So what can we do apart from have big groups like IATEFL and TESOL pretend to advocate for us teachers but actually advocate for people working for corporate interests that sponsor their grand events?

  • Direct action, as much as you can muster. I’m not saying drive a manure truck into the lobby of Pearson but there is a lot that can be done on a teacher-to-teacher level.
  • Subvert the notion of top-down training by organising your own CPD sessions. This can be meetings carried out the next time you have a free lesson, it could be a meeting over a coffee or beer. I’d go for the taking down time at work – it might be the only paid CPD you have the chance for. Pool skills. What are you good at and what are your colleagues good at? What do you need to help yourself as opposed to helping your bosses (not that bosses are always bad but their interests are not always the same).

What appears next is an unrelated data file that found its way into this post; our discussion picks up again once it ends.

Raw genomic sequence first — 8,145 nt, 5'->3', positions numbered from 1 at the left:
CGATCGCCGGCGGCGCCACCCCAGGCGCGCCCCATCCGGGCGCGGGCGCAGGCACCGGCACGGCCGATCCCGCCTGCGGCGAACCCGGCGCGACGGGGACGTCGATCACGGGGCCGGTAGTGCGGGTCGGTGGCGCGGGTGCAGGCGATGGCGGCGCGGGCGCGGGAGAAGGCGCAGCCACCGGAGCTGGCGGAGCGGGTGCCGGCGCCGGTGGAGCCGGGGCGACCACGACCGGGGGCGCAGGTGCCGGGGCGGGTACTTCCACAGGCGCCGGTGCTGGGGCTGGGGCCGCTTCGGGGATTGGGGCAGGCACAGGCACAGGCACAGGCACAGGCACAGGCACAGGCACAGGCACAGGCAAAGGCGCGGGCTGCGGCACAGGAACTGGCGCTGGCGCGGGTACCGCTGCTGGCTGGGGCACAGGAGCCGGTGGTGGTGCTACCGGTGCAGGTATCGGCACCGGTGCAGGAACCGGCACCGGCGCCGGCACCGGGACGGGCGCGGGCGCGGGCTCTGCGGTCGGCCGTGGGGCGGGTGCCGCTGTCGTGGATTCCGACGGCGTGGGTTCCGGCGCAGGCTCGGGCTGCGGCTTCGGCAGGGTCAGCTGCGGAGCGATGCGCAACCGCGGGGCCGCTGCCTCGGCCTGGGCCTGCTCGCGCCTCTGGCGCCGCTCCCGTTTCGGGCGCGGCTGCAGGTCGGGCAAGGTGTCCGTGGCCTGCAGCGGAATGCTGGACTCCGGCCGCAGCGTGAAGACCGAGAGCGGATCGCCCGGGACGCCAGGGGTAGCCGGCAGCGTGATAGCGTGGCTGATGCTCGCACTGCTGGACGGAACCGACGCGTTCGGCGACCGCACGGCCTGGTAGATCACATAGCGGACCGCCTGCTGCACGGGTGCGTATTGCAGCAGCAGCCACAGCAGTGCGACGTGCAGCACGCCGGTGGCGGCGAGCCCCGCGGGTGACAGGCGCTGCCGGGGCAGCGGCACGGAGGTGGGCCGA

• Ask uncomfortable questions about the rationale of the materials that Oxford, Cambridge, Macmillan, Pearson, Cengage and other reps try to sell you in your own workplace. Can they talk about the psycholinguistic benefits of the way the lesson is designed to flow? Can you show that you have greater knowledge of the principles behind their products? Can they give any rationale at all? Can it be backed up by theory? Has the salesperson ever taught? Just because someone works for a company that is seen as an arbiter of what English is, doesn’t mean they talk sense. Question them as much as you would question me or any other ranting voice on the internet.